As DI reported last November, Afilias already owned 45% of the company, which had 2017 revenue of $1.9 million and a $320,000 loss.

.global is a relatively good new gTLD business, as new gTLDs go.

We’re looking at a business with probably still low-seven-digit annual revenue, with annual adds and renewals trending upwards.

It had over 48,000 domain under management at the last count, with about about 22,500 annual renews.

The names renew at $100 at GoDaddy, which with 30% of .global regs is the largest .global registrar.

NameCheap, the second-largest registrar (with 11%), renews at about $65.

Anecdotally, it’s a new gTLD that I regularly come across in the wild, which is still relatively noteworthy. It’s often used by multinational companies for global gateway sites.

Afilias said that because .global already runs on its back-end, there won’t be any burdensome migration work for registrars, just some “paperwork will need to be updated”.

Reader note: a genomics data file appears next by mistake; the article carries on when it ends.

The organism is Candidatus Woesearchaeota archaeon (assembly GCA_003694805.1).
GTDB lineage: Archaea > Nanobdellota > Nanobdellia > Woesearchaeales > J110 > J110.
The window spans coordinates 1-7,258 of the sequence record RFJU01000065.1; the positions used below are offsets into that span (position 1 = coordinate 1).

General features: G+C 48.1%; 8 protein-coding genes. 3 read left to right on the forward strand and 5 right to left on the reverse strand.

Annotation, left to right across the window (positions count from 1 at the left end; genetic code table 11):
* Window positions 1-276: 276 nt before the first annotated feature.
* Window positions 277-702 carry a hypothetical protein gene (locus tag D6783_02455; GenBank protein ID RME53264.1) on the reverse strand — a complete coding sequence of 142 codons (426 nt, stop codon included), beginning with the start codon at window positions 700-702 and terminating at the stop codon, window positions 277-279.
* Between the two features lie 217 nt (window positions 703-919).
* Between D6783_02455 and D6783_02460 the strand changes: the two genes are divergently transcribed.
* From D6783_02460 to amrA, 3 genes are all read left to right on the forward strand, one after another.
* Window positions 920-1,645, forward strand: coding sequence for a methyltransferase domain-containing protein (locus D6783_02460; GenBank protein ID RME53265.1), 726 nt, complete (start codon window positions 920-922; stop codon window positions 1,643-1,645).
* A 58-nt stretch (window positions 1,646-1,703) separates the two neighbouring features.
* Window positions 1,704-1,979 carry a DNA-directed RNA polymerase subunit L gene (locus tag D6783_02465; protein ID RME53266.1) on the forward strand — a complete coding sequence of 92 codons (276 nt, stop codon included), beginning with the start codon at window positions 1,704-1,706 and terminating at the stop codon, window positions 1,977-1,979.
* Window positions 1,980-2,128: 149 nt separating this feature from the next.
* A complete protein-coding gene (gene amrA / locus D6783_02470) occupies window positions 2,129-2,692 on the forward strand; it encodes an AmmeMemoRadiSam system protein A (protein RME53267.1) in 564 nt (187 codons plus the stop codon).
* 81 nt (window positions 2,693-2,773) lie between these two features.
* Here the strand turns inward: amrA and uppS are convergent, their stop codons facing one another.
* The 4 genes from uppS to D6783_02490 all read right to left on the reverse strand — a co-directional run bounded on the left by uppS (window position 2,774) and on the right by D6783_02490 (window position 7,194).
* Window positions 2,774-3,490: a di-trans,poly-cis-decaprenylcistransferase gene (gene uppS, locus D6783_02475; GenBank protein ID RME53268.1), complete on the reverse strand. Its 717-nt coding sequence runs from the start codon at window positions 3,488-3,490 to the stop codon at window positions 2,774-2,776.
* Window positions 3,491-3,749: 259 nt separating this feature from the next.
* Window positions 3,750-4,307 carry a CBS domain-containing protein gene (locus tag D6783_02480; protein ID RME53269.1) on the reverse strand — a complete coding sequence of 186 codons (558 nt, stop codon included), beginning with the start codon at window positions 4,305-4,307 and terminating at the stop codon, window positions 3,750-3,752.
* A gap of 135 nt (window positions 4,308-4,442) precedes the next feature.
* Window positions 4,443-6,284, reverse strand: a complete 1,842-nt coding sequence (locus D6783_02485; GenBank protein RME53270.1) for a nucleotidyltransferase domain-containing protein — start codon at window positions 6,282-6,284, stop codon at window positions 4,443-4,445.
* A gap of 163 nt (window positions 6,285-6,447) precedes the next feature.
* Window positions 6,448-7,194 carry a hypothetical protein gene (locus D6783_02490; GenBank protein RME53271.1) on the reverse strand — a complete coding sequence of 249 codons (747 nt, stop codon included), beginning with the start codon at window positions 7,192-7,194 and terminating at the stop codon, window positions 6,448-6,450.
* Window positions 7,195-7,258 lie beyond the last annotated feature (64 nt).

In terms of domains under management, .global immediately becomes Afilias’ highest-volume new gTLD (excluding pre-2012 .info, .pro and .mobi).

Its biggest 2012-round TLD, from the about 20 it owns, was .red, with around 34,000 DUM.

New gTLD registry is latest billion-dollar unicorn

A new gTLD registry that used a different new gTLD for its original web site has merged to form a new company valued at a billion dollars using a new brand in a third new gTLD.

Combell Group announced this week that it has merged with TransIP Group, and that its combined valuation is over $1 billion.

They’re both European hosting companies. Together, they say that have 1.2 million customers and 600 employees.

The newly merged entity is called team.blue — that’s its brand and, using an Afilias-operated gTLD, its new primary domain.

As a privately held company with a billion-dollar valuation, it joins a list of companies called “unicorns”. For some reason.